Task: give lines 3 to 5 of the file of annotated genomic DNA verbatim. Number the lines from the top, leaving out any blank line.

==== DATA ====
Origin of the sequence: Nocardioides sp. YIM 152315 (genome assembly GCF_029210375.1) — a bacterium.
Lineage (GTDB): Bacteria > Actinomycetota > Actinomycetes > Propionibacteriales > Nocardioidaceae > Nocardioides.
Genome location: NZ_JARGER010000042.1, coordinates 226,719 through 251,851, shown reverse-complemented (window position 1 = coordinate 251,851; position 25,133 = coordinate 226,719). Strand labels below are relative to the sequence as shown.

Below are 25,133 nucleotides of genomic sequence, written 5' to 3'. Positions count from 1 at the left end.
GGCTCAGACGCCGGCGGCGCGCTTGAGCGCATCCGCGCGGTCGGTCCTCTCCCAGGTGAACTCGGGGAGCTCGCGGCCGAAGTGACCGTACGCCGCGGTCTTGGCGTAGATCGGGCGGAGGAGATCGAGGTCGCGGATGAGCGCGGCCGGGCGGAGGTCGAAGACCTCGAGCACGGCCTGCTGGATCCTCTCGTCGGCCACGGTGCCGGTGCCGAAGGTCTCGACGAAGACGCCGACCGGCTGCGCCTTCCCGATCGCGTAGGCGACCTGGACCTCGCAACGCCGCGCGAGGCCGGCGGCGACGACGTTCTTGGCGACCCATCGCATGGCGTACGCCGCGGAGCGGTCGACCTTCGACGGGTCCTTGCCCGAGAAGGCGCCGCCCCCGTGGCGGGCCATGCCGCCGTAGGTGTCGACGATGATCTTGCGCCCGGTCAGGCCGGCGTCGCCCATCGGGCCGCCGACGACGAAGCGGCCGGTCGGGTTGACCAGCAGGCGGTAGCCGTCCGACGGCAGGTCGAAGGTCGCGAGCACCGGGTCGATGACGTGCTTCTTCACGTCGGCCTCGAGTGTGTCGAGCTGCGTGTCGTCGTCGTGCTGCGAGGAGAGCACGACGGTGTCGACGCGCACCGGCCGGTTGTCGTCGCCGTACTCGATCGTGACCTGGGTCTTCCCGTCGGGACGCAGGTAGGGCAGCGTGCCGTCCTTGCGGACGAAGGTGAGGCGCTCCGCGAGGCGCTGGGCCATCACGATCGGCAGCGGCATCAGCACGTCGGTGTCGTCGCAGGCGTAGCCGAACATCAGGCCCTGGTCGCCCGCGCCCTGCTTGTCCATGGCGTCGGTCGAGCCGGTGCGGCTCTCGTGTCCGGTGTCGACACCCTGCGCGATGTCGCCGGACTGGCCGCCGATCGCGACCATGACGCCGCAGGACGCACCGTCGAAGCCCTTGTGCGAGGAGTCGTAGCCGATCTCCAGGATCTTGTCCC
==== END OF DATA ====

Genome location: NZ_JARGER010000042.1, coordinates 226,719 through 251,851, shown reverse-complemented (window position 1 = coordinate 251,851; position 25,133 = coordinate 226,719). Strand labels below are relative to the sequence as shown.

Below are 25,133 nucleotides of genomic sequence, written 5' to 3'. Positions count from 1 at the left end.
GGCTCAGACGCCGGCGGCGCGCTTGAGCGCATCCGCGCGGTCGGTCCTCTCCCAGGTGAACTCGGGGAGCTCGCGGCCGAAGTGACCGTACGCCGCGGTCTTGGCGTAGATCGGGCGGAGGAGATCGAGGTCGCGGATGAGCGCGGCCGGGCGGAGGTCGAAGACCTCGAGCACGGCCTGCTGGATCCTCTCGTCGGCCACGGTGCCGGTGCCGAAGGTCTCGACGAAGACGCCGACCGGCTGCGCCTTCCCGATCGCGTAGGCGACCTGGACCTCGCAACGCCGCGCGAGGCCGGCGGCGACGACGTTCTTGGCGACCCATCGCATGGCGTACGCCGCGGAGCGGTCGACCTTCGACGGGTCCTTGCCCGAGAAGGCGCCGCCCCCGTGGCGGGCCATGCCGCCGTAGGTGTCGACGATGATCTTGCGCCCGGTCAGGCCGGCGTCGCCCATCGGGCCGCCGACGACGAAGCGGCCGGTCGGGTTGACCAGCAGGCGGTAGCCGTCCGACGGCAGGTCGAAGGTCGCGAGCACCGGGTCGATGACGTGCTTCTTCACGTCGGCCTCGAGTGTGTCGAGCTGCGTGTCGTCGTCGTGCTGCGAGGAGAGCACGACGGTGTCGACGCGCACCGGCCGGTTGTCGTCGCCGTACTCGATCGTGACCTGGGTCTTCCCGTCGGGACGCAGGTAGGGCAGCGTGCCGTCCTTGCGGACGAAGGTGAGGCGCTCCGCGAGGCGCTGGGCCATCACGATCGGCAGCGGCATCAGCACGTCGGTGTCGTCGCAGGCGTAGCCGAACATCAGGCCCTGGTCGCCCGCGCCCTGCTTGTCCATGGCGTCGGTCGAGCCGGTGCGGCTCTCGTGTCCGGTGTCGACACCCTGCGCGATGTCGCCGGACTGGCCGCCGATCGCGACCATGACGCCGCAGGACGCACCGTCGAAGCCCTTGTGCGAGGAGTCGTAGCCGATCTCCAGGATCTTGTCCC